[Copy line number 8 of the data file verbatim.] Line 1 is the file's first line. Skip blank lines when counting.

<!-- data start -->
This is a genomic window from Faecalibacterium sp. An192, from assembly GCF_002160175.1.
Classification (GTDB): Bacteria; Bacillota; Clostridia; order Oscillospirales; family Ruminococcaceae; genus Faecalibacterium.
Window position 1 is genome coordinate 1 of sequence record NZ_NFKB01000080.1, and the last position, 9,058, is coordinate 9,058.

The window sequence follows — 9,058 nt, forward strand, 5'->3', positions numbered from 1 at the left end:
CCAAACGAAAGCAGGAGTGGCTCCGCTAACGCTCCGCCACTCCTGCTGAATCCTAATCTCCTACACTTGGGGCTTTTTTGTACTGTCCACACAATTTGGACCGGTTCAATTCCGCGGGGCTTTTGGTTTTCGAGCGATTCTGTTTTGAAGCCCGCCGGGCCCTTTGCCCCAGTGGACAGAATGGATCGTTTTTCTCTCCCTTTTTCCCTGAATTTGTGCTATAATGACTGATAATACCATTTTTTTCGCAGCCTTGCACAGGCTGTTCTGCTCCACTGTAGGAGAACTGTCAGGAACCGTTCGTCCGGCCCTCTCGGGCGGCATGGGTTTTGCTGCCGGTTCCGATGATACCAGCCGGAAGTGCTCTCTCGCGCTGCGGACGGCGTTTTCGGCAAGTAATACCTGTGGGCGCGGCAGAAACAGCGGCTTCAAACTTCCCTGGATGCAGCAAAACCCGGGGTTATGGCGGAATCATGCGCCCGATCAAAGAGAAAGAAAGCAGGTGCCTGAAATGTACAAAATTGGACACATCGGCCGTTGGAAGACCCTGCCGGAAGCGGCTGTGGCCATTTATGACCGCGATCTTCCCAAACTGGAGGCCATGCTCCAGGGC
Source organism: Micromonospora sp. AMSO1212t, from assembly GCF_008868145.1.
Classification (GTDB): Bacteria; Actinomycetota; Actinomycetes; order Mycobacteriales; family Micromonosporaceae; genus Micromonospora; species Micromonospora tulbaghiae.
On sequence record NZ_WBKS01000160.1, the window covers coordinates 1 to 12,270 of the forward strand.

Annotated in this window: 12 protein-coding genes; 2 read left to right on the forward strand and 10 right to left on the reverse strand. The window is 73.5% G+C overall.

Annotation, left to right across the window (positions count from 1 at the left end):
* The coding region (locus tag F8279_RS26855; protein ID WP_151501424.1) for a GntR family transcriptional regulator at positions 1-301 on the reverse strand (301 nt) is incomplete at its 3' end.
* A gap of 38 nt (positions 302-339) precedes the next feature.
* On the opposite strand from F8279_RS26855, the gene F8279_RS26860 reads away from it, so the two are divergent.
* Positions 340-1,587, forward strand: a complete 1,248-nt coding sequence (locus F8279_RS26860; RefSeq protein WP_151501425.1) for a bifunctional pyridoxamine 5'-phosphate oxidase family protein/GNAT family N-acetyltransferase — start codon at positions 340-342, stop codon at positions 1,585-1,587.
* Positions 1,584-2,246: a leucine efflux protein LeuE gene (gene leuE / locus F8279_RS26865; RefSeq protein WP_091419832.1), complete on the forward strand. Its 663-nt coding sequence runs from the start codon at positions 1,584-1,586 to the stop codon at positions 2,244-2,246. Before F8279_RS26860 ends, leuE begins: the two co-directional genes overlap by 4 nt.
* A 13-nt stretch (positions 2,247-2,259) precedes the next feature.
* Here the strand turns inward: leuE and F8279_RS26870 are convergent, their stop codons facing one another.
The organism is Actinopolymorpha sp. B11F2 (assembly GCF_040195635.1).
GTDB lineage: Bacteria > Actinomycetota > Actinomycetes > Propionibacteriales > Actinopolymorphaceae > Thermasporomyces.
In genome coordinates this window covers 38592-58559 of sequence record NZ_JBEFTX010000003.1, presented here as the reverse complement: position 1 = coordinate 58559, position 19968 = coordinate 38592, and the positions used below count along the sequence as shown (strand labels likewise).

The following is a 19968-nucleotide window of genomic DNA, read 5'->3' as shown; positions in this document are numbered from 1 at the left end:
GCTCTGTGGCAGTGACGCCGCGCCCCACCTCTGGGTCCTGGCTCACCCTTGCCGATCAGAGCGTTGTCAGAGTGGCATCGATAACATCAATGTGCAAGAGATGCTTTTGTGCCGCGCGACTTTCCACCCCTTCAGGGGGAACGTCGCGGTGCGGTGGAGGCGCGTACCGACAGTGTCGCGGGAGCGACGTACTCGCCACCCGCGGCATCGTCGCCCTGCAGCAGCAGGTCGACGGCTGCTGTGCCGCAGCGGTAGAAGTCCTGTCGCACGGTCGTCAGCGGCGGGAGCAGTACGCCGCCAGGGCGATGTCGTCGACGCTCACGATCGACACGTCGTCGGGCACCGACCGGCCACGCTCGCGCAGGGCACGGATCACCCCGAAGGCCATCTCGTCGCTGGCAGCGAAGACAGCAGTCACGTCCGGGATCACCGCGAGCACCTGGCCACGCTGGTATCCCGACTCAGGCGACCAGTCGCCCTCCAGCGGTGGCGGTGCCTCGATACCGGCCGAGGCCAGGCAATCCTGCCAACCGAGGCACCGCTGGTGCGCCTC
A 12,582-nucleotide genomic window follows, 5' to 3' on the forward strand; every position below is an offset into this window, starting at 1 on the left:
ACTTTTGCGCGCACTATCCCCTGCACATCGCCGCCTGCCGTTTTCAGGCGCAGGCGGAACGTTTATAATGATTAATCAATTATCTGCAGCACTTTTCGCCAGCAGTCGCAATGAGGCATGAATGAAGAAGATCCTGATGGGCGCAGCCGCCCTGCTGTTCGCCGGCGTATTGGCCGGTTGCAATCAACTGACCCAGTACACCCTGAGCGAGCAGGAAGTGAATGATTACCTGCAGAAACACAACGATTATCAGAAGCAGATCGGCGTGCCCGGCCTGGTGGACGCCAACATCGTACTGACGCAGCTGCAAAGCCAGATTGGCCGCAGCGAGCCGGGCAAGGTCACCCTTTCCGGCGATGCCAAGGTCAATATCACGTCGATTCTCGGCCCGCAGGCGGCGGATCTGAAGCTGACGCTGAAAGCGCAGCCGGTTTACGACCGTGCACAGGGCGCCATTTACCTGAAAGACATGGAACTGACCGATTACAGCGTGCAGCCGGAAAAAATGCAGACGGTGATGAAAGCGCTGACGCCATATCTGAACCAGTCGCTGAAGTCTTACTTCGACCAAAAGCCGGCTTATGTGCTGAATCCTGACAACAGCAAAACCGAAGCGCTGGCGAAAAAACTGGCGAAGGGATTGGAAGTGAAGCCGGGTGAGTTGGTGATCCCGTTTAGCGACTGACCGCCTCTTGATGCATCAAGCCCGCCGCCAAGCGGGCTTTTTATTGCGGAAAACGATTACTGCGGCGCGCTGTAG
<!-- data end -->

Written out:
On sequence record NZ_WBKS01000160.1, the window covers coordinates 1 to 12,270 of the forward strand.